Independents and moderates, they say, want candidates who exhibit maturity and stability.
Besides, Trump certainly is never far from voters’ minds, they add.
“Trump is just so baked into the equation,” said one Democratic strategist working on House of Representatives campaigns, who asked to remain anonymous so he could freely discuss the party’s thinking. “Candidates have been remarkably disciplined about not being distracted by shiny objects.”
Frank Sharry, a longtime advocate for immigrant rights at the advocacy group America’s Voice, said candidates “are in a really tough spot. If you engage, you give Trump what he wants, a debate about a topic that he wants to be discussing.”
Even so, Sharry said he would like to see more Democrats address Trump’s “divisiveness and demagoguery.”
Two who have tried are Beto O’Rourke, a Democrat running for the U.S. Senate in Texas, and Andrew Gillum, the Democratic candidate for Florida governor, both of whom regularly criticize the president’s policies and tone.
Nevertheless, electoral projections support the restrained approach. Polls show Democrats on Tuesday should win the 23 seats they need to assume control of the House of Representatives and perhaps as many as 15 or 20 seats beyond that. Democrats are expected to fall short of the two seats they need to reach the majority in the Senate.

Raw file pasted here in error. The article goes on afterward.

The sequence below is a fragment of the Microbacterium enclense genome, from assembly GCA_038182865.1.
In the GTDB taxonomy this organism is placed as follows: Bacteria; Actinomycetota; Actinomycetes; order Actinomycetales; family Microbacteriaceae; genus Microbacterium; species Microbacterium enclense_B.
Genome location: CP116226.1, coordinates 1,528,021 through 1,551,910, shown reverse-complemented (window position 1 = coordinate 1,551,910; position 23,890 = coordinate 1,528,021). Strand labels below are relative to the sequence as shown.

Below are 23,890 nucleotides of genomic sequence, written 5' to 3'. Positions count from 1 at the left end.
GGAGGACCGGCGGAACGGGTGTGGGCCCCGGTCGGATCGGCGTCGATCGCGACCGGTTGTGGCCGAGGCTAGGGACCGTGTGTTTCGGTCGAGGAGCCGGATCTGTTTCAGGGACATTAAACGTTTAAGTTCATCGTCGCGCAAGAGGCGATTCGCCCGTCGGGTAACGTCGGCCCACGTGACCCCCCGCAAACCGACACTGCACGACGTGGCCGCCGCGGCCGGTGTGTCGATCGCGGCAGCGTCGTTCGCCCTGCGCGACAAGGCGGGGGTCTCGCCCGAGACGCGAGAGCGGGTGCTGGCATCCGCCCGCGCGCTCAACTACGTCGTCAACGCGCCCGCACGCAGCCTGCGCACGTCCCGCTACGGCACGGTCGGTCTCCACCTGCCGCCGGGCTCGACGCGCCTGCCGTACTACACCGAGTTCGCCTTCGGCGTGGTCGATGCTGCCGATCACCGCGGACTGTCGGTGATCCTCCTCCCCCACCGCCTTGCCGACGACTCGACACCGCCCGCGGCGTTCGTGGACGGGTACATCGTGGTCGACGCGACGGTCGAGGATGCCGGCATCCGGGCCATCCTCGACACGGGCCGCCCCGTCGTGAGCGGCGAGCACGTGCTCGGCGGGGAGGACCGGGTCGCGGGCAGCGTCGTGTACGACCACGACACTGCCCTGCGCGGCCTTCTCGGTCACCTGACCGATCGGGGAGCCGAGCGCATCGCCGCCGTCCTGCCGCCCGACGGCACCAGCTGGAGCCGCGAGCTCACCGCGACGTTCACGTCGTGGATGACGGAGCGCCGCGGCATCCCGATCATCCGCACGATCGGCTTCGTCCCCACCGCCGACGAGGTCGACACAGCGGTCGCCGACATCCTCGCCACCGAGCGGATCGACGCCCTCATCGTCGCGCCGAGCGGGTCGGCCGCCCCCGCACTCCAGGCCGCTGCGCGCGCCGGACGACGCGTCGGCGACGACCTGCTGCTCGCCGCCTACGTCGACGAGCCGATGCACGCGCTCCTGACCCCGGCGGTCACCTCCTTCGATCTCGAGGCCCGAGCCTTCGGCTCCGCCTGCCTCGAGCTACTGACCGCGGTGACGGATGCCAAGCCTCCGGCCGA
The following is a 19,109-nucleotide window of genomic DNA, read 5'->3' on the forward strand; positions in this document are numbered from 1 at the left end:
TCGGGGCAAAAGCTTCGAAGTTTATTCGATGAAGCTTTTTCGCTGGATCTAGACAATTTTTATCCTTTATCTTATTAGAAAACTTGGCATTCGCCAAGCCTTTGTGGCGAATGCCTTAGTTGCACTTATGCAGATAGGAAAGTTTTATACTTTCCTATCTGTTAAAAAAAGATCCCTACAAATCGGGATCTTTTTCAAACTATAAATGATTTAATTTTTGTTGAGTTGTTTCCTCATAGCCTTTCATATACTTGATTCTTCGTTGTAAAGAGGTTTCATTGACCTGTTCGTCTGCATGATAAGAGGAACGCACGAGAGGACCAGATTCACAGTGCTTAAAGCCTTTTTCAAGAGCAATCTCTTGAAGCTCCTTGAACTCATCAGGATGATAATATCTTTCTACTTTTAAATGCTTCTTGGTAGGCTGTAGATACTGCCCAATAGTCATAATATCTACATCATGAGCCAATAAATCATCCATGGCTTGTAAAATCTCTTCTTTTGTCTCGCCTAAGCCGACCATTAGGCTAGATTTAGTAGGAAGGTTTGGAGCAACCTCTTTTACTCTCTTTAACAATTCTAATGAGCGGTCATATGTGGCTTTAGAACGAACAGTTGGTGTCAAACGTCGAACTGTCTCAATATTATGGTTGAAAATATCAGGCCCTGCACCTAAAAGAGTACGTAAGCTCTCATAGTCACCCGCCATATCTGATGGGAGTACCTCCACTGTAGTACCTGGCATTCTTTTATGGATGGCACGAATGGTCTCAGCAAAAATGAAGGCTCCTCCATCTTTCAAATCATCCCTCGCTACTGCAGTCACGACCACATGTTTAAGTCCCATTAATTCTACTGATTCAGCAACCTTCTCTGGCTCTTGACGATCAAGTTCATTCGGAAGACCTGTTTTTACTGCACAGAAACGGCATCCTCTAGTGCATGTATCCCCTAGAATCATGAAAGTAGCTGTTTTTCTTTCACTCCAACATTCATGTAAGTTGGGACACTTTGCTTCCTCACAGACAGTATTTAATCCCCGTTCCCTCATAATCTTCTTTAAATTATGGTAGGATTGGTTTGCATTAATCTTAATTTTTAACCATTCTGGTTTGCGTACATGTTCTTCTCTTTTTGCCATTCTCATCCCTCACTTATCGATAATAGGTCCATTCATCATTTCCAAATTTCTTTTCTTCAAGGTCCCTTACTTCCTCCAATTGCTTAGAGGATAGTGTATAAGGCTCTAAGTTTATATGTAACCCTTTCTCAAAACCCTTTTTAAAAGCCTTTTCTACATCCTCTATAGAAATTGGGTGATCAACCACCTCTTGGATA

The party believes it has heeded a lesson from Hillary Clinton’s 2016 presidential campaign, which is now viewed by strategists as overly focused on finding fault with Trump rather than affirming Clinton’s own agenda.
The road map for this year’s strategy was drawn last year by Virginia Democratic gubernatorial candidate Ralph Northam, who handily defeated Republican Ed Gillespie by emphasizing economic issues while Gillespie stoked fear among voters over immigration and crime – much like Trump at his late-stage campaign events.
With Trump’s every provocative word seemingly splayed across cable news daily, the strategy has often led to a jarring juxtaposition outside of Washington. It has not been unusual for a Democratic campaign event to occur with no reference to the president.
The Wesleyan Media Project, which tracks campaign ads by subject matter, said in September that the president was mentioned negatively in less than 5 percent of TV ads to that point - rarer than in the previous three congressional midterm elections.
The small minority of ads that do attack Trump includes those by “Need to Impeach,” an advocacy group founded by California billionaire Tom Steyer.
Kevin Mack, the lead strategist for the group, said voters it had surveyed were more motivated by antipathy for Trump than anything else, and that Democrats remained too “risk averse.”
If they fall short on Tuesday in any regard, he said, it will be because they held their tongue on Trump.
“You can hold the president accountable and say you’ll fix healthcare at the same time,” Mack said.
Reporting by James Oliphant; Editing by Jason Szep and Peter Cooney